Title: Grief is the Thing with Feathers
Author: Max Porter
Overall rating: 5/5
Great for: Fans of dark and atmospheric speculative fiction, and those with a love of the macabre.
Themes: Literary fiction, magical realism, contemporary, fantasy, speculative fiction, gothic fiction.
“Moving on, as a concept, is for stupid people, because any sensible person knows grief is a long-term project. I refuse to rush. The pain that is thrust upon us let no man slow or speed or fix.” . . I am in awe of the lyrical beauty of this book. This is one of the wondorous and innovative examples of speculative fiction and magical realism that I have ever read. . . #bookstagram #bookworm #booklife #bookish #booklove #bookdragon #booknerd #bookgeek #fictionbooks #ilovebooks #bookhoarder
Review: Have you ever read something and thought of what an utter privilege it is that this book came into your life? I have. About this book.
The synopsis of this sounds pretty simple – two boys and their father are grieving for their recently deceased mother and wife. That combined with the short length could fool you into thinking this is a straightforward and austere tale. But beware! Don’t be fooled by these deceptions. This is an abstruse and intricate story dealing with the emotional cycle of grief, and the hole it places in the lives of those left behind in the wake of death.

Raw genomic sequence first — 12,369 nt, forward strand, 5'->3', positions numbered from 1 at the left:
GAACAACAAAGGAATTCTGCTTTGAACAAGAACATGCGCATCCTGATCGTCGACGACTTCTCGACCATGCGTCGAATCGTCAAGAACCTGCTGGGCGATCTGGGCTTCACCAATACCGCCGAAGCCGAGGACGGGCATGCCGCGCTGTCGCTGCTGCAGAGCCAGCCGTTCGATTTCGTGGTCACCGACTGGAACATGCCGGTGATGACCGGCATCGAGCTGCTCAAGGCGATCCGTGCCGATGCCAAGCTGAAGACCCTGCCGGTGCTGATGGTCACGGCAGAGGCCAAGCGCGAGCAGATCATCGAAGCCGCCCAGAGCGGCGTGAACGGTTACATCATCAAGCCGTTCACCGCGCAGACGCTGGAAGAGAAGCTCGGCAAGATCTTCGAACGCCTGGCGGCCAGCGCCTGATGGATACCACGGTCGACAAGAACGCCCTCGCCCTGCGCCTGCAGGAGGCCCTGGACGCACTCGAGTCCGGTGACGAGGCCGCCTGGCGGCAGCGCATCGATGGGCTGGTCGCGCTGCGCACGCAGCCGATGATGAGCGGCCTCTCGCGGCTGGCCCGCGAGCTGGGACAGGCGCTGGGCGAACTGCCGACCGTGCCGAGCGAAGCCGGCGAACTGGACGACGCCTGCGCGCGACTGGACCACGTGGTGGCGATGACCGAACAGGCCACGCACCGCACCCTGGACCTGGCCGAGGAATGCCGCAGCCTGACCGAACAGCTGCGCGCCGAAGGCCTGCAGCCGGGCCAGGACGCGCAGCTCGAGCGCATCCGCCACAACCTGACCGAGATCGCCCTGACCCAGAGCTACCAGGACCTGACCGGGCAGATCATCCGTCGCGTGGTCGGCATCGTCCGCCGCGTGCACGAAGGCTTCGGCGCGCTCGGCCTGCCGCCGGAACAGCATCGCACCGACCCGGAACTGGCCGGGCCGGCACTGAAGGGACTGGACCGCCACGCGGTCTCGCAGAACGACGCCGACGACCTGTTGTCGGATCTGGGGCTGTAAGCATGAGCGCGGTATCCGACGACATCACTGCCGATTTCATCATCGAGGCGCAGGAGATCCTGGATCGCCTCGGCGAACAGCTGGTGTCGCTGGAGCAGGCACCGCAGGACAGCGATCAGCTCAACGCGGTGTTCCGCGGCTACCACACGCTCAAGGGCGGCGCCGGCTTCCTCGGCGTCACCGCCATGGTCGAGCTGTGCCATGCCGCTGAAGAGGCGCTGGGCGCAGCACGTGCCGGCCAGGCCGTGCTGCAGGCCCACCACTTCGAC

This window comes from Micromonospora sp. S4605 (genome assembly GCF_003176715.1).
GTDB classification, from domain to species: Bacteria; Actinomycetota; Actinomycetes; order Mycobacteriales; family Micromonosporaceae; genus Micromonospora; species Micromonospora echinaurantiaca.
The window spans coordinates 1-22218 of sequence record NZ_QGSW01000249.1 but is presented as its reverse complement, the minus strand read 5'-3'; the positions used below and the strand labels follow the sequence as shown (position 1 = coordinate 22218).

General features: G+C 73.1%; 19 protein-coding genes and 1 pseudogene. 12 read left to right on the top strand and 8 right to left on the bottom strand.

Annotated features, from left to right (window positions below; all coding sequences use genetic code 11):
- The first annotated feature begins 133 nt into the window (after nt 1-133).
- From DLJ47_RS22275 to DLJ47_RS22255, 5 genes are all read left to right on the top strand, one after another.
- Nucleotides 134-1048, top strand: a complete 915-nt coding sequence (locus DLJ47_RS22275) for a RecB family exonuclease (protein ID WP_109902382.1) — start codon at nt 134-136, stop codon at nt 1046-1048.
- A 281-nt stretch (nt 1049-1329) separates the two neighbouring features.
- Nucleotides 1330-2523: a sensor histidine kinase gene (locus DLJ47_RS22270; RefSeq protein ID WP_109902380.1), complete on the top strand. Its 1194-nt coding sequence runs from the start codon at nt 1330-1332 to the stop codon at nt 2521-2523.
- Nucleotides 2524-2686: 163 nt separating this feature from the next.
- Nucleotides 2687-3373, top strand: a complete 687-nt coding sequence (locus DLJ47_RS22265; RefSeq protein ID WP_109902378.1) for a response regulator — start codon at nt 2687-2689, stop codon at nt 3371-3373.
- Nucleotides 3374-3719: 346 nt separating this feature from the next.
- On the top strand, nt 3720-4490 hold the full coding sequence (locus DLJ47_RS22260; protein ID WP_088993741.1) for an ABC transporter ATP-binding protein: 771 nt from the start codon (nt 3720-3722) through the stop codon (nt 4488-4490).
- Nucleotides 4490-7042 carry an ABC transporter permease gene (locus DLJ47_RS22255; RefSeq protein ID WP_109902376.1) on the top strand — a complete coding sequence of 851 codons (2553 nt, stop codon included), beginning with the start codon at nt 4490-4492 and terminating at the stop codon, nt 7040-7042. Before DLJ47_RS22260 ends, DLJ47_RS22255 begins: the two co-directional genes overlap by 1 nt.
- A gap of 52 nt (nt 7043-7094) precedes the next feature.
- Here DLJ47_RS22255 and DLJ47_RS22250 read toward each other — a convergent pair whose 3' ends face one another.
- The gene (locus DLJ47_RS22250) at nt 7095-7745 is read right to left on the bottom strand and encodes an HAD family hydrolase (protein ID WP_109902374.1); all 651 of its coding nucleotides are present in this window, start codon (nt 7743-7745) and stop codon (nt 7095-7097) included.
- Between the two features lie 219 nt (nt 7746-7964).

Set in short and often disjointed segments, this chronicles the years that follow the loss of a loved one from the perspectives of children, a spouse and the crow that visits them to ‘aid’ the family in their grief. What initially appears as a melancholy yet straight-forward tale, soon turns to the fantastic.
The symbolism of the crow is taken straight from the famed works of Emily Dickinson, Ted Hughes and Edgar Allan Poe. It may appear perverse to amalgamate this already renowned fictional trope into something modern, but Porter skillfully weaves reality and fantasy together to provide the perfect home for this hybrid creature. The crow, in the book, becomes the metaphor for grief. It represents mourning and the coping mechanisms the individual deploys. Crow can perform the roles of nurturer and fraudster in quick succession, as needed:
“Crow is a trickster, he is ancient and post-modern, illustrator, editor, vandal…”
The different first-person perspectives chronicle the divergent approaches to dealing with death and combine to give a raw and gritty account of life lived with loss. This, despite the lyrical beauty of the writing, is often unapologetically course and crude in its depictions:
“Many people said, ‘what you need is time’, when what we needed was washing powder, nit shampoo, football stickers, batteries, bows, arrows, bows arrows.”
The tragicomic prose is, to sum it up in one word, unusual. And the crow’s perspective is the most unusual of them all. And through these unusual, poetic soliloquies comes the forward movement of time and, with it, the ultimate dismissal of the crow that haunts them. This sadness that permeates the text is alleviated in the last portion and hope is allowed sovereignty. As all those who have lost someone will know, “grief is a long-term project.” But it provides the reader with a further insight and understanding of the nature of grief that the text does not finish on the crow reigning supreme, the family unit does.